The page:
PMCC PMCC

Search tips
Search criteria

Advanced
Results 1-4 (4)
 

Clipboard (0)
None
Journals
Authors
more »
Year of Publication
Document Types
1.  ANKLE DORSIFLEXION RANGE OF MOTION INFLUENCES DYNAMIC BALANCE IN INDIVIDUALS WITH CHRONIC ANKLE INSTABILITY 
Purpose/Background:
Individuals with chronic ankle instability (CAI) often have impairments in ankle range of motion (ROM) and balance. There is limited evidence that these impairments are related in individuals with CAI. The purpose of this study was to determine the relationship between ankle dorsiflexion ROM and dynamic balance in individuals with CAI.
Methods:
Forty‐five participants (age=23.2±2.8 y, height=172.1±10.8 cm, mass=70.6±13.3 kg, Foot and Ankle Ability Measure Sport= 71.2±11.7, Modified Ankle Instability Instrument= 6.4±1.3) volunteered for this study. Ankle dorsiflexion ROM was measured in a weight‐bearing position while dynamic balance was measured using the Star Excursion Balance Test (SEBT) in the anterior, posteromedial, and posterolateral directions. Linear regression was used to determine the relationship between ankle dorsiflexion ROM and measures of dynamic balance.
Results:
There were fair positive correlations between dorsiflexion ROM and the anterior reach direction (r = .55, r2= .31, P < .001), posterolateral reach direction (r = .29, r2 = .09, P = .03), and the composite SEBT scores (r = .30, r2 = .09, P= .02). There was little or no relationship between ankle dorsiflexion and the posteromedial reach direction (r = .01, r2 = .001, P = .47).
Conclusions:
Ankle dorsiflexion ROM can influence dynamic balance, specifically the anterior reach portion of the SEBT.
Clinical Relevance:
Individuals with CAI who demonstrate impairments in dorsiflexion ROM may also demonstrate difficulty with portions of the SEBT. Clinicians may use this information to better optimize rehabilitation programs that address ankle dorsiflexion ROM and dynamic balance.
Level of Evidence:
5
PMCID: PMC3625791  PMID: 23593550
Ankle sprain; functional ankle instability; postural control
2.  AVOIDING MANUSCRIPT MISTAKES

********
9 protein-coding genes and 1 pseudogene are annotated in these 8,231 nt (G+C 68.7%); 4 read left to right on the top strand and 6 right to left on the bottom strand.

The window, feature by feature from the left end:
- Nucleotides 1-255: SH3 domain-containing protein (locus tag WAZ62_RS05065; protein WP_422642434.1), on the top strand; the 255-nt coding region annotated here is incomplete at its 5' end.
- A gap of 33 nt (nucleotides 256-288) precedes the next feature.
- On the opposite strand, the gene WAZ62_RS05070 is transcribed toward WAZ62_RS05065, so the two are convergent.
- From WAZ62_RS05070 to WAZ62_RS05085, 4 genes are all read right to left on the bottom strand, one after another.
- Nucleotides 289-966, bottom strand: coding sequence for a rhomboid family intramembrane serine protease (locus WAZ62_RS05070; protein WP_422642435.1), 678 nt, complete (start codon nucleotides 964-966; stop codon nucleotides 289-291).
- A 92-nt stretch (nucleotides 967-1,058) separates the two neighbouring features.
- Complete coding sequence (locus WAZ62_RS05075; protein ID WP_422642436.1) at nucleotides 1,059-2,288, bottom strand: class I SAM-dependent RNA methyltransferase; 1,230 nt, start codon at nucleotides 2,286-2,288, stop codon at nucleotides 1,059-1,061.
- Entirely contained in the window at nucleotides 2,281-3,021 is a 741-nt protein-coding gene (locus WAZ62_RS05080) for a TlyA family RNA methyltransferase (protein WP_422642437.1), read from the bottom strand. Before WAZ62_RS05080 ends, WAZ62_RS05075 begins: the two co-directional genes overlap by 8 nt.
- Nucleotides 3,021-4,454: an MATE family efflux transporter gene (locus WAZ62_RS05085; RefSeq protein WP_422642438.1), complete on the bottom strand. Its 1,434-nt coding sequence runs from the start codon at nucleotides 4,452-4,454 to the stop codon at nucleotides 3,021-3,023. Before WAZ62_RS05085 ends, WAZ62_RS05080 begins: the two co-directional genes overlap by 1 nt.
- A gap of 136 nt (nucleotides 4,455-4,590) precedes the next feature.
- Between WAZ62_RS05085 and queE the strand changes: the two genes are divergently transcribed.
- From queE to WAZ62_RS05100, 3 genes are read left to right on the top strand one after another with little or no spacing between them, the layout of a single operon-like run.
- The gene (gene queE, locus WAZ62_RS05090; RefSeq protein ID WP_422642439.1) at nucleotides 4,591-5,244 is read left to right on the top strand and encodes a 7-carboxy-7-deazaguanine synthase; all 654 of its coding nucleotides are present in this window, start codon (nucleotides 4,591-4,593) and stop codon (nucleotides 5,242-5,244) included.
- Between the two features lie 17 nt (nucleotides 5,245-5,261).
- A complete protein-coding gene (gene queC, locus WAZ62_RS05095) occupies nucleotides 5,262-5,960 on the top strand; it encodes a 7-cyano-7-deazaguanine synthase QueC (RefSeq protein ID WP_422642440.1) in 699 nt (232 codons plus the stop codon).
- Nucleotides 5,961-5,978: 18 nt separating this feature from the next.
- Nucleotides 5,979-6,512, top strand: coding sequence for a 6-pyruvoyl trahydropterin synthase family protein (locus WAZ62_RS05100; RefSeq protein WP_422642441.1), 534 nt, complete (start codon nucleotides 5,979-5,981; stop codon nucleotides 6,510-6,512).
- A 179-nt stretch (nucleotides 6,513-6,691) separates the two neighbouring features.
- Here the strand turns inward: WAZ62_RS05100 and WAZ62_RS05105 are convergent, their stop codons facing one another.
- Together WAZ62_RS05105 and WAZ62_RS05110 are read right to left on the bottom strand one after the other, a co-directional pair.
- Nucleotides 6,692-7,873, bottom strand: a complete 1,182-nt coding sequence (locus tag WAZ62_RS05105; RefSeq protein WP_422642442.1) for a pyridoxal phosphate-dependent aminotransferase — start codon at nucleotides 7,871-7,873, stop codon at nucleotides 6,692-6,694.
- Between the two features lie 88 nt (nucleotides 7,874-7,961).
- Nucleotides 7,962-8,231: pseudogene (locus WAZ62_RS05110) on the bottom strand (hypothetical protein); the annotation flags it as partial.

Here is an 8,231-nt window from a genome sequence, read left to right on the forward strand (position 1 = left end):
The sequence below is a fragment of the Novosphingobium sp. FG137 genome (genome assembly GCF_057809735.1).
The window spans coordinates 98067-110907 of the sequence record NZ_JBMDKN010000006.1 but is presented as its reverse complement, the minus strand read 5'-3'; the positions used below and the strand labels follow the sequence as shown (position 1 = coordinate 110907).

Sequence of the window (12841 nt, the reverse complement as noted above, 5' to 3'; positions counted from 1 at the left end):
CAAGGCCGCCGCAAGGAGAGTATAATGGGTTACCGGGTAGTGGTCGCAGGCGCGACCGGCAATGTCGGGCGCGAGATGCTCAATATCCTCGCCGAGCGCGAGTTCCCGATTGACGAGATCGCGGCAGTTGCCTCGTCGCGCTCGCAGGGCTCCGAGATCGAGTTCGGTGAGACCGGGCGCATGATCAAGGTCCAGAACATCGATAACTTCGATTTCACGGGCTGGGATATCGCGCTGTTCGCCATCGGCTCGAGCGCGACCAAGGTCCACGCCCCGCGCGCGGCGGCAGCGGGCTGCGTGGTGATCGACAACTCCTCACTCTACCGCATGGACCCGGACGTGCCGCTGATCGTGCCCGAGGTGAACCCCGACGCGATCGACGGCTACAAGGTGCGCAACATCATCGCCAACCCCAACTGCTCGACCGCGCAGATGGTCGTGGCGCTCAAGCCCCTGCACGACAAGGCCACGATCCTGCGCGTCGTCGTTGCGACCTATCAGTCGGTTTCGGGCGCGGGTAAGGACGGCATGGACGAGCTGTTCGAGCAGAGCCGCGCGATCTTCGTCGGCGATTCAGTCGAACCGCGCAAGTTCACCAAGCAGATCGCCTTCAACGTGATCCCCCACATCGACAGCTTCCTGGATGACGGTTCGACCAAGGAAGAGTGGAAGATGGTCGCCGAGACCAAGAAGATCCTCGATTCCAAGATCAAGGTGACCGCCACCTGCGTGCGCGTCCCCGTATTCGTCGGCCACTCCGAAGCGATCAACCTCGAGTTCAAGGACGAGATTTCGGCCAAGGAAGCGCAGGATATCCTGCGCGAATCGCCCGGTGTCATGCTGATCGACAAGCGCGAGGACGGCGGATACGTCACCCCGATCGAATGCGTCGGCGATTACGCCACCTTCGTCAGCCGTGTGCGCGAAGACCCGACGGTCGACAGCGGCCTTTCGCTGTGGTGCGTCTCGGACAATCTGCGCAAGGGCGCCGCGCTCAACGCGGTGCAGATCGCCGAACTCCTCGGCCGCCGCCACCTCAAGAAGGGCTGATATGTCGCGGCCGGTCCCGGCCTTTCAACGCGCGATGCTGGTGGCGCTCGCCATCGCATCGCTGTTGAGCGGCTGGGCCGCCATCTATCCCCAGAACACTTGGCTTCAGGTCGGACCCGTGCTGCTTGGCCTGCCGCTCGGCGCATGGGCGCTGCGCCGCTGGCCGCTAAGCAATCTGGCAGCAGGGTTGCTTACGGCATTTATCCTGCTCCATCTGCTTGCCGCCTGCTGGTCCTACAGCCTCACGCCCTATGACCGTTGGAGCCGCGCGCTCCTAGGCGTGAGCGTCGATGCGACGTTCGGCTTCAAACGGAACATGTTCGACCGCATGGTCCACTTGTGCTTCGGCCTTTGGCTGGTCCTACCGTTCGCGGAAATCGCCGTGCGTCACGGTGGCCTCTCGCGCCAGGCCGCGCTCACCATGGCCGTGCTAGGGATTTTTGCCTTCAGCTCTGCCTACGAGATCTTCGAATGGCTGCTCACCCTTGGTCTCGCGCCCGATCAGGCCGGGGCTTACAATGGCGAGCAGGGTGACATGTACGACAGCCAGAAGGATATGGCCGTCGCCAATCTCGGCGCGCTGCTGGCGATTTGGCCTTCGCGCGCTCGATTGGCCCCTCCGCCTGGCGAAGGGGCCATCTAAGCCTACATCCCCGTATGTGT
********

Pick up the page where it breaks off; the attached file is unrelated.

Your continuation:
Writing a scientific manuscript can be a consuming, but rewarding task with a number of intrinsic and extrinsic benefits. The ability to write a scientific manuscript is typically not an emphasized component of most entry‐level professional programs. The purpose of this overview is to provide authors with suggestions to improve manuscript quality and to provide mechanisms to avoid common manuscript mistakes that are often identified by journal reviewers and editors.
PMCID: PMC3474299  PMID: 23091784
manuscript; scientific writing
3.  RELIABILITY OF THREE MEASURES OF ANKLE DORSIFLEXION RANGE OF MOTION 
Purpose/Background:
A variety of methods exist to measure ankle dorsiflexion range of motion (ROM). Few studies have examined the reliability of a novice rater. The purpose of this study was to determine the reliability of ankle ROM measurements using three different techniques in a novice rater.
Methods:
Twenty healthy subjects (mean±SD, age=24±3 years, height=173.2±8.1 cm, mass=72.6±15.2 kg) participated in this study. Ankle dorsiflexion ROM measures were obtained in a weight-bearing lunge position using a standard goniometer, digital inclinometer, and a tape measure using the distance-to-wall technique. All measures were obtained three times per side, with 10 minutes of rest between the first and second set of measures. Intrarater reliability was determined using an intraclass correlation coefficient (ICC2,3) and associated 95% confidence intervals (CI). Standard error of measurement (SEM) and the minimal detectable change (MDC) for each measurement technique were also calculated.
Results:
The within-session intrarater reliability (ICC2,3) estimates for each measure are as follows: tape measure (right 0.98, left 0.99), digital inclinometer (right 0.96; left 0.97), and goniometer (right 0.85; left 0.96). The SEM for the tape measure method ranged from 0.4–0.6 cm and the MDC was between 1.1–1.5 cm. The SEM for the inclinometer was between 1.3–1.4° and the MDC was 3.7–3.8°. The SEM for the goniometer ranged from 1.8–2.8° with an MDC of 5.0–7.7°.
Conclusions:
The results indicate that reliable measures of weight-bearing ankle dorsiflexion ROM can be obtained from a novice rater. All three techniques had good reliability and low measurement error, with the distance-to-wall technique using a tape measure and inclinometer methods resulting in higher reliability coefficients (ICC2,3=0.96 to 0.99) and a lower SEM compared to the goniometer (ICC2,3=0.85 to 0.96).
Level of Evidence:
2b
PMCID: PMC3362988  PMID: 22666642
goniometry; inclinometer; talocrural joint
4.  THORACIC REGION SELF-MOBILIZATION: A CLINICAL SUGGESTION 
Limitations in thoracic spine motion may be due to restrictions in contractile or non-contractile tissues. Joint mobilizations are indicated when hypomobility of a joint (non-contractile tissue) is identified. The ability for a patient to perform self-mobilizations of the thoracic spine and ribs may help maximize intervention outcomes. The purpose of this article is to describe a low cost, portable device which can be used for thoracic spine self-mobilization techniques.
PMCID: PMC3325630  PMID: 22530198

Results 1-4 (4)